Young Vodoun devotee girl with spiritual markings on her face shoulders and chest holding the spiritual wooden manhood

Young Vodoun (Voodoo) devotee girl with spiritual markings on her face, shoulders and chest holding the spiritual wooden manhood

Young Vodoun (Voodoo) devotee girl with spiritual markings on her face, shoulders and chest holding the spiritual wooden manhood/effigy in a Vodun Temple at Ouidah in the Republic of Benin, West Africa. The wooden manhood effigy of Deity represents the spiritually specific solutions to sexual weakness, diseases and all forms of reproductive health ailments. Some people associate Voodoo with evil, but many of its rituals, even those that include the sacrifice of live animals, focus on respect and peace. Its religious leaders become community leaders, providing guidance and settling disputes. Leaders also frequently provide medical care in the form of folk medicine. Priests, priestesses and other practitioners typically dedicate their work to helping and caring for others. Voodoo cure is of two kinds: healing and cleansing of an individual or an entire city. While healing could involve mineral, herbal and animal and spiritual rituals, cleansing on the other hand passes through acknowledgement of a wrong deed and subsequent appeasement of the relevant(s) spirit (s) and the offended. To this point, and to mainstream voodoo healing practice into peace, stability and harmony, an NGO headed by one Prof Beatrice Aguessy, the Institute of Development and Endogenous Exchanges (IDEE) in 1998 led the officials of the city of Ouidah in Benin Republic on a 3km long trek and kneeling for forgiveness on the ‘Route de l’Esclave’ (Slave Route) and repentance from the sins committed against their brothers and sisters who were sold by the Chiefs of the city during the slave trade.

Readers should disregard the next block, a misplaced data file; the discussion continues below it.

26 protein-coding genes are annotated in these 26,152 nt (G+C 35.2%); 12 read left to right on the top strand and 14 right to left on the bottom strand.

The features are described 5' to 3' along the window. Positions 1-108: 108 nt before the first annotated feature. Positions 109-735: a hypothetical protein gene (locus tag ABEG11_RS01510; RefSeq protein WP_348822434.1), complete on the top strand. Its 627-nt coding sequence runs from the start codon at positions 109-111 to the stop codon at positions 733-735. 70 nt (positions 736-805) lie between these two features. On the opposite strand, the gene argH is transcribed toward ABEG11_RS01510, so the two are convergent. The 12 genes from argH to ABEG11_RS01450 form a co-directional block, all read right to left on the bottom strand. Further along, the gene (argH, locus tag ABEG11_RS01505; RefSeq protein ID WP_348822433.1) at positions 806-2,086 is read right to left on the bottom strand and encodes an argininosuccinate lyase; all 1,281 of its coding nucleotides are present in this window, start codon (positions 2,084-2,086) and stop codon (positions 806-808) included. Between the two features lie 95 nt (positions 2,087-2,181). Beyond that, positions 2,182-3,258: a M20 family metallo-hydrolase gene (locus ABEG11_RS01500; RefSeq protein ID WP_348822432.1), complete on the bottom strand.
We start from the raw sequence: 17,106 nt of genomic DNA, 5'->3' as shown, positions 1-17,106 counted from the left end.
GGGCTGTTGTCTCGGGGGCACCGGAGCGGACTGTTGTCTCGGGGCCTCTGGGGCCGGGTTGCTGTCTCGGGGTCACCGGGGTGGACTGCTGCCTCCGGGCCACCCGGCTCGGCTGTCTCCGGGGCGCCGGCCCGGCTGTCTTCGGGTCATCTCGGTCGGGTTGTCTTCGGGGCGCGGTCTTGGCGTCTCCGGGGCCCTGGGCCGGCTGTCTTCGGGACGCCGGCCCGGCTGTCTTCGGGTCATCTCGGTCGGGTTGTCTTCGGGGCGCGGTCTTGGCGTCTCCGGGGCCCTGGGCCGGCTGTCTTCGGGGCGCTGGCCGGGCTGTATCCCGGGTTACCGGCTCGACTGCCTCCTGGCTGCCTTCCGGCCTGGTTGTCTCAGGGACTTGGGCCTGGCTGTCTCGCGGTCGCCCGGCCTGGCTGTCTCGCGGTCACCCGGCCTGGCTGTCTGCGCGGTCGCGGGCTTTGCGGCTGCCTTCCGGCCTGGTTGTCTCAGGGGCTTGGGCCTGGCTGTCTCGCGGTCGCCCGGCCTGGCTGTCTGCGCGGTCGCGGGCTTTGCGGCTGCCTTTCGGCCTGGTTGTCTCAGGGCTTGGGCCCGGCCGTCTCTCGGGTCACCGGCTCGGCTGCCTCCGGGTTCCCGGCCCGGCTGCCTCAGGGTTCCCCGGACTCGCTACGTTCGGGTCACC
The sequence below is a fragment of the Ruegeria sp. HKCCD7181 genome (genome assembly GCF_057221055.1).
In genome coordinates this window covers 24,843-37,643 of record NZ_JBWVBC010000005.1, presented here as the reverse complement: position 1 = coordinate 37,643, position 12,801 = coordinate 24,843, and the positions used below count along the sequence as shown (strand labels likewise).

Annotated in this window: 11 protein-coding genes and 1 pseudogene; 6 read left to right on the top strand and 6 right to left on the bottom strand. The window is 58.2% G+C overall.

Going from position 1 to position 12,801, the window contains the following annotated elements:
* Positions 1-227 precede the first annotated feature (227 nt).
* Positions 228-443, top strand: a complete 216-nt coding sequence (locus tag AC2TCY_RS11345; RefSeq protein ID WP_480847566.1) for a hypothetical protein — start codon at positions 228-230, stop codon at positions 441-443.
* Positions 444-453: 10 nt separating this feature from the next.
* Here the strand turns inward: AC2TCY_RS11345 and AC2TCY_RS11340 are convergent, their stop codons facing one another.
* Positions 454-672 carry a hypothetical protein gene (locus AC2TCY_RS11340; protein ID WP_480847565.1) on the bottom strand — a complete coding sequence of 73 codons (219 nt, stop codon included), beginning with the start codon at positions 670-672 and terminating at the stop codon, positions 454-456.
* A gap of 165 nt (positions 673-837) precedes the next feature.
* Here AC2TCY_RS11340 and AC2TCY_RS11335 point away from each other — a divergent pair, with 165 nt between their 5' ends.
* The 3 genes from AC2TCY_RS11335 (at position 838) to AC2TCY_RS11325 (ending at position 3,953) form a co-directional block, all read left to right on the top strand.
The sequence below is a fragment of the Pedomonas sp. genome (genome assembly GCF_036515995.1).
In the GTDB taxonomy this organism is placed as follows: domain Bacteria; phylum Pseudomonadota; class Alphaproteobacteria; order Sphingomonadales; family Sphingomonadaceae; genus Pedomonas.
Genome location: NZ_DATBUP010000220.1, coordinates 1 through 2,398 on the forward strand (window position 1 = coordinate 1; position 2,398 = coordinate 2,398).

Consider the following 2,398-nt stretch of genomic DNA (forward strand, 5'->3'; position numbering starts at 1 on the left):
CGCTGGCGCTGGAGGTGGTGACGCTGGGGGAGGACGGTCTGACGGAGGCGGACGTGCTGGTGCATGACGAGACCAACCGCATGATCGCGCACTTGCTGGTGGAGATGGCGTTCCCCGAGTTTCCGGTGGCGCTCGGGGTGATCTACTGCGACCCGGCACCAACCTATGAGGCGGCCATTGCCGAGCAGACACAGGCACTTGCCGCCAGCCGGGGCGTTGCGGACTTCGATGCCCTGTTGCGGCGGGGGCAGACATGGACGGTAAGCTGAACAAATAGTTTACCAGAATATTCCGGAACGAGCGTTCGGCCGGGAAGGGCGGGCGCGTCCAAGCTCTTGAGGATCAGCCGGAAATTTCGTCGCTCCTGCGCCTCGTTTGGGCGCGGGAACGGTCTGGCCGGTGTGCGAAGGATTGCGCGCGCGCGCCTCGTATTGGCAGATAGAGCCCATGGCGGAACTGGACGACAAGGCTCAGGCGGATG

Cities are increasingly becoming voodoo fiefdoms. In the neighbouring capital Lome, Togo, a renowned market serves as the regional voodoo medicine market where merchants sell basics of life; all kinds of materials are purchased for rituals, protection and cure from all kinds diseases. About 30 miles from Lome is another city called Glidji where the Ewe tribes, particularly the Guen, gather every year for the Ekpe Ekpe or Kpesoso Festival in which the priest is to seek, find and show to the gathered crowd the Ekpe (sacred Stone) picked from a walled sacred forest of the city. The features of the Ekpe is the colour and inscriptions thereon which are a set to be unveiled by the priest. The 2011 Ekpe is white and portends happiness, health and accident-free year. The health implication is that difficult diseases will be cured that year, and that the adherent will survive challenging and risky modern surgery. If the Ekpe portends otherwise, people would be found resisting surgery, orthopaedic services for fear of amputation and other life saving treatments. Patient behaviour will

be completely strange to health service providers who are not part of or do not understand voodoo society.

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